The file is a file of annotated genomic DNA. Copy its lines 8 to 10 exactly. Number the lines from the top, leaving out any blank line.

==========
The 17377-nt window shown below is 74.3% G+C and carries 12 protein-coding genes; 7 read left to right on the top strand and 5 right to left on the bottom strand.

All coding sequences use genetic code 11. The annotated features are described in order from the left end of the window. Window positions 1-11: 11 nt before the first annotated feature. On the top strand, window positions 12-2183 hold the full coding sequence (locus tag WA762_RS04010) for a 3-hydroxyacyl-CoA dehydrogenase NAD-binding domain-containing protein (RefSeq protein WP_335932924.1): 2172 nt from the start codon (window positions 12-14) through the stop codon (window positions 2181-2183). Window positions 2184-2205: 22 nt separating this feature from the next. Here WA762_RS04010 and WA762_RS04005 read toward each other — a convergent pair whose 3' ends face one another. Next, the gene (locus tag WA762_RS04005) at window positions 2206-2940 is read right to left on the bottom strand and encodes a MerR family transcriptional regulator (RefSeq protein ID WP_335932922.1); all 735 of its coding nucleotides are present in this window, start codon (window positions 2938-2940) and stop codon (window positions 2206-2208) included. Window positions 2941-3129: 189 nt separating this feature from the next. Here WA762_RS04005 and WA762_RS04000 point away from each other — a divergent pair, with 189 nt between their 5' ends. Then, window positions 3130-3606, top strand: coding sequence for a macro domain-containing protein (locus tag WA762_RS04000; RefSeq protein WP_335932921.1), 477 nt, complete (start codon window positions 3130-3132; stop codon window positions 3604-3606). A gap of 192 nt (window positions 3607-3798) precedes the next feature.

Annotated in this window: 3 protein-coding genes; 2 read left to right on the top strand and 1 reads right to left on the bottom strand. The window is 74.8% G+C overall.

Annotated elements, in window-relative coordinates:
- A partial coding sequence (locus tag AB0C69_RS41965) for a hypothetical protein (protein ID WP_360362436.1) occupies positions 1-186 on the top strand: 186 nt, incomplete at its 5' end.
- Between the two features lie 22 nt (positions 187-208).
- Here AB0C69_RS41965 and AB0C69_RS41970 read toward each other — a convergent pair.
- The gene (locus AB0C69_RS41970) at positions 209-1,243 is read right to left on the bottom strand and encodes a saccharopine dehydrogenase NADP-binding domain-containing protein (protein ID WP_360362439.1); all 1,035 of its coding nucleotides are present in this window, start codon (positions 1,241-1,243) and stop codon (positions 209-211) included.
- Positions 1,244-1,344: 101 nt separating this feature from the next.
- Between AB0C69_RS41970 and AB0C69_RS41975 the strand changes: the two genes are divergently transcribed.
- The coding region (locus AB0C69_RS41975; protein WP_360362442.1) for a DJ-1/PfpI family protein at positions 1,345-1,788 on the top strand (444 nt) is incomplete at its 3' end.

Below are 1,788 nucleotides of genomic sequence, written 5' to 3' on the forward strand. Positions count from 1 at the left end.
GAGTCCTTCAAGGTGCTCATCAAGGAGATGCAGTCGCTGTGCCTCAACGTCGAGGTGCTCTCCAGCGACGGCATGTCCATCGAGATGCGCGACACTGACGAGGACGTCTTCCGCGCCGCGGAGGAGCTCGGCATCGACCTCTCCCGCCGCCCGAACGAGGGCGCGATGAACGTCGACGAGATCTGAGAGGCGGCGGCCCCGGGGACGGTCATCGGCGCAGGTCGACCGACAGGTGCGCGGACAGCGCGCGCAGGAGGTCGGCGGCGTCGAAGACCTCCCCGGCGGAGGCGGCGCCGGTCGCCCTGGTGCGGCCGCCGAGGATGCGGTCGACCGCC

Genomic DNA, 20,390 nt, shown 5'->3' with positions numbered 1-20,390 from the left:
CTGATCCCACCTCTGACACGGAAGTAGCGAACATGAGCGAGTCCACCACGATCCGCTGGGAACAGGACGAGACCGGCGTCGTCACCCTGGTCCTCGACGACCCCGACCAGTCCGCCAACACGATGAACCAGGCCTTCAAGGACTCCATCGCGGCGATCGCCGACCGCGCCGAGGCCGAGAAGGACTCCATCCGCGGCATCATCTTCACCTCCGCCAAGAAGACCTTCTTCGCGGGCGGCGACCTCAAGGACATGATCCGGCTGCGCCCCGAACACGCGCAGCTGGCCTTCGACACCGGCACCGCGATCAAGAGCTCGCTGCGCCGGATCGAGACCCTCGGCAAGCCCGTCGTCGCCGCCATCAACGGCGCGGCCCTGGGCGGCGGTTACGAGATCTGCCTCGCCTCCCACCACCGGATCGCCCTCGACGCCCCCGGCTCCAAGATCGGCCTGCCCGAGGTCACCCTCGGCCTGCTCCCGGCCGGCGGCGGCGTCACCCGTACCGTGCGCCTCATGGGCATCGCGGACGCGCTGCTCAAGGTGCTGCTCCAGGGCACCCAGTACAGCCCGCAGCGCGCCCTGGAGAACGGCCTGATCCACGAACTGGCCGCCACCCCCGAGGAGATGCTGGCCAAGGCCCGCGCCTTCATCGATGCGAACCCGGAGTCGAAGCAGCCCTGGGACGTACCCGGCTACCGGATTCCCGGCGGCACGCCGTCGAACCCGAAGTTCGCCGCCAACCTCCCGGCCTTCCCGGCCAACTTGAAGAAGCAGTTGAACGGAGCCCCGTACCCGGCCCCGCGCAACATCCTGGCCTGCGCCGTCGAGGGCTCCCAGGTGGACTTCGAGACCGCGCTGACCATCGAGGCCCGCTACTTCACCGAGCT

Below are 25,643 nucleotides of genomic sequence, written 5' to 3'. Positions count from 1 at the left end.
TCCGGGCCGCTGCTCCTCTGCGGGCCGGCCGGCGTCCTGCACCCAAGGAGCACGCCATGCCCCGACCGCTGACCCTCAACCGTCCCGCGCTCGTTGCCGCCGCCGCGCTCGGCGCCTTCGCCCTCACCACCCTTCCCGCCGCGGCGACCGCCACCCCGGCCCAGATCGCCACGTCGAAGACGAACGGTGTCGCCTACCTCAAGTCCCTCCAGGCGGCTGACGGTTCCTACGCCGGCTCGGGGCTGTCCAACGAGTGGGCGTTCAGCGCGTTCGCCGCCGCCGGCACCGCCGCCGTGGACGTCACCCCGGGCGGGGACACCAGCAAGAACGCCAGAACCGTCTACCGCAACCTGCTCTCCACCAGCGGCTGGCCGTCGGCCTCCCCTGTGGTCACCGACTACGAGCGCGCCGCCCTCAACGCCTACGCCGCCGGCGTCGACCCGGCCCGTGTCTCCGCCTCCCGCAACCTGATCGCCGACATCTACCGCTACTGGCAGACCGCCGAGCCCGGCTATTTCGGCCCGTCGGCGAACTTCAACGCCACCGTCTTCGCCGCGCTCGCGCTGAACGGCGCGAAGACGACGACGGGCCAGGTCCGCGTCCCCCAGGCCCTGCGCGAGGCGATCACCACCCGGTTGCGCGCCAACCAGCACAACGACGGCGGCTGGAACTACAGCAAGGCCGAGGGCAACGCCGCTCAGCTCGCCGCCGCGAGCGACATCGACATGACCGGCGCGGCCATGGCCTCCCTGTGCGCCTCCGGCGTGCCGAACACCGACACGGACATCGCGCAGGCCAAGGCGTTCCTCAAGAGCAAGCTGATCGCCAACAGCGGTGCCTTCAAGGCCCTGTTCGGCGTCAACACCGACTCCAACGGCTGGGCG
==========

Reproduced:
- The gene (locus AB0C69_RS41970) at positions 209-1,243 is read right to left on the bottom strand and encodes a saccharopine dehydrogenase NADP-binding domain-containing protein (protein ID WP_360362439.1); all 1,035 of its coding nucleotides are present in this window, start codon (positions 1,241-1,243) and stop codon (positions 209-211) included.
- Positions 1,244-1,344: 101 nt separating this feature from the next.
- Between AB0C69_RS41970 and AB0C69_RS41975 the strand changes: the two genes are divergently transcribed.